Tax time can be dreadful for businesses and individuals when digging through old paperwork and files for the necessary documents to complete your business’ tax returns. Many times, people don’t know the retention rules for these documents, so extra documents are kept for years and years, but this only complicates things when searching for the current year’s files.

The rules for retention are not always black and white. The IRS sets some basic record retention standards for tax records, yet lawyers, accountants, banks, and government agencies all have different requirements and guidelines for how long to retain business records depending upon your individual business circumstances.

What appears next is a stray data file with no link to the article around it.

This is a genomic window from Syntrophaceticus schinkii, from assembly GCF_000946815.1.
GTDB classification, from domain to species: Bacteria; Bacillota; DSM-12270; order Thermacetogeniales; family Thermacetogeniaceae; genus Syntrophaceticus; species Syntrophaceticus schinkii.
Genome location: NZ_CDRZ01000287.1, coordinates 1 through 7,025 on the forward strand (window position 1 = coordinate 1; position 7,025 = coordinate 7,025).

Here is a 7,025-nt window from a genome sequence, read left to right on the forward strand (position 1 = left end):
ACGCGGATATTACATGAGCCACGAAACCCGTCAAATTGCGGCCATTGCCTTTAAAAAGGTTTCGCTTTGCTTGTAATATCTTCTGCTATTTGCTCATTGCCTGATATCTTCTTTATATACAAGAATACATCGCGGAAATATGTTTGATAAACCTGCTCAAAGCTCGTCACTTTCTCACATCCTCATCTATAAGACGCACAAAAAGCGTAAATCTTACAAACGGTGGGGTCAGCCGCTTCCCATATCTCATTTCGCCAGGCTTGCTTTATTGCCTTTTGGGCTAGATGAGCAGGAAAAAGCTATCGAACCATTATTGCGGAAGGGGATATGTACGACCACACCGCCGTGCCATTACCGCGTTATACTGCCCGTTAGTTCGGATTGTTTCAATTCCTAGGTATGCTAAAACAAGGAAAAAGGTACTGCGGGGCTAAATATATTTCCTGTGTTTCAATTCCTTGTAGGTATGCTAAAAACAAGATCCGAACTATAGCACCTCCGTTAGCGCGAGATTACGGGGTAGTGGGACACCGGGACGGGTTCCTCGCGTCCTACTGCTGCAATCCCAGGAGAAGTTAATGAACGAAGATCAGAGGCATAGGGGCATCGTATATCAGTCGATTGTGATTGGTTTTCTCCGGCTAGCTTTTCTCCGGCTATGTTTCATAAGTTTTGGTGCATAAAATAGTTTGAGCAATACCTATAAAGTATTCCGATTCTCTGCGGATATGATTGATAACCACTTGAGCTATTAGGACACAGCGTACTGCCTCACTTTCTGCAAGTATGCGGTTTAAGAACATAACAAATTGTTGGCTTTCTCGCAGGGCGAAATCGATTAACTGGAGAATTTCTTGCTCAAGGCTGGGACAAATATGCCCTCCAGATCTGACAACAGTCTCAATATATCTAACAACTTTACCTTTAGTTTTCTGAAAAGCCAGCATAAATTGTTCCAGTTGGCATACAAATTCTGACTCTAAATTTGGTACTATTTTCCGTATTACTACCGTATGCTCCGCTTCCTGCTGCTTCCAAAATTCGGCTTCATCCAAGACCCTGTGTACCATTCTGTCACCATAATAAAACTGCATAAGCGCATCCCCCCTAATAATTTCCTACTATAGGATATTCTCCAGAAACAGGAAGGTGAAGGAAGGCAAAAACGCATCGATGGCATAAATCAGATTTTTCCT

In addition to paper documents, electronic documents need to be considered in your record retention plans as well. There are some basic retention rules outlined below, but it is always best to double-check with your accountant, bank and industry agencies before planning for document destruction…

When planning for disposal of old documents, it is important to consider the risk of identity theft, and damage to your business if the documents get into the wrong hands. Confidential information is not only held on paper, but also on computers, hard drives, servers, and other electronic devices. It is important to remember to properly destroy outdated electronic devicesas well. The best way to protect sensitive business information is to hire a AAA NAID certified destruction company.